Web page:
If you wander through most museums, you might get the mistaken idea that only men painted in the 1600s. Nothing is further from the truth. There were many quite talented female painters, both then and now. The challenge was (and is) to have those women’s paintings hang on a wall and be respected.
Artemisia Gentileschi was a woman who pushed up against those barriers.
Born in 1593, Artemisia was fortunate enough to be born to a talented painter. He encouraged her in her pursuits even though she was a mere girl-child. She did have brothers, but she was the one who showed her talent and was recognized for it. Her mother passed away when Artemisia was 12, so this male-oriented world was the one she lived in.
Artemisia’s father was incredibly proud of her, and made sure other painters knew about her. Even in her teen years, she was recognized for her skill with the brush. At this time period Caravaggio was very famous, with his intense use of darks and lights. So it makes sense that her own paintings went in this direction. At the same time, she focused heavily on painting women and their situations. This probably also brought her respect, as people felt it was natural and right for her to be so good with this topic area.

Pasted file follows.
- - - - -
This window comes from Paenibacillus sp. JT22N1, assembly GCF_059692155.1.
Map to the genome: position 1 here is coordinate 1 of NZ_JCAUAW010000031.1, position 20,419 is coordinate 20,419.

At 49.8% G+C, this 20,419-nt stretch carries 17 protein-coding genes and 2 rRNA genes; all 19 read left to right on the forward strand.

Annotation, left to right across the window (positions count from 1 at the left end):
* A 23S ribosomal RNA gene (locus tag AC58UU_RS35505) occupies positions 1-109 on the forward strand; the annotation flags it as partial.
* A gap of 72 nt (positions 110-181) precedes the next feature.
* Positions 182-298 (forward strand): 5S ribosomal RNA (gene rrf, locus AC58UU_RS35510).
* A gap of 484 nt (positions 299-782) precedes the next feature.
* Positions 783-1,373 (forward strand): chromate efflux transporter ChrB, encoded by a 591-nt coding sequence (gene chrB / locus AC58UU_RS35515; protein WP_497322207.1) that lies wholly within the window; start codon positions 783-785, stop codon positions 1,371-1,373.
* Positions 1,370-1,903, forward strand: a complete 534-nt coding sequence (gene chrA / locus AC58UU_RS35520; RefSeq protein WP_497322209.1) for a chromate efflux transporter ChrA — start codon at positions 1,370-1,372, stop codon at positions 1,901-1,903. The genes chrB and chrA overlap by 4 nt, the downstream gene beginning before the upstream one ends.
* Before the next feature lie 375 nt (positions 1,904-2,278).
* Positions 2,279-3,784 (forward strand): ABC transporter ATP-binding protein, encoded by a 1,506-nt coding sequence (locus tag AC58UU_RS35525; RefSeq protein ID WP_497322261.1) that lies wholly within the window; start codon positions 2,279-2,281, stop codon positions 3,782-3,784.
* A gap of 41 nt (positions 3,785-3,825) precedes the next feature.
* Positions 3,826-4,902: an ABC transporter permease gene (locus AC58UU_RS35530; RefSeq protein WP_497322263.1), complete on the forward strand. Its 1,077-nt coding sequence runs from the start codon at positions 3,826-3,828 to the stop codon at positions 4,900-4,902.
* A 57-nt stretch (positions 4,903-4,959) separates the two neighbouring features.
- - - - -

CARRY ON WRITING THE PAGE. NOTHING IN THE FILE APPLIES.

Unfortunately, one of her father’s partners, Agstino Tassi, raped her. At this time period a woman who was raped was “soiled” unless the rapist then married her, at which point it was considered (sadly) fairly normal. So Artemisia waited nine months – and allowed him to keep having sex with her – hoping he’d marry her. But it turns out Tassi was a pretty foul man and had committed many other crimes. So Artemisia and her father took him to court and Tassi was exiled from Rome.
Fortunately, Artemisia did find someone to marry, a fellow painter, and they were encouraging of each other. Artemisia had a daughter and that daughter was also encouraged to paint.
It’s nice to know that Artemisia did indeed get acclaim in her lifetime for her great works. It’s sad, though, that she only earned that through the steadfast support of her father, a well-known painter, and through the support of her painter-husband. There were countless other women who were talented painters during this time period whose talents were actively squashed and rejected. We are fortunate to have Artemisia’s works to inspire us.
The image of Artemisia’s painting is in the public domain and comes from Wikipedia –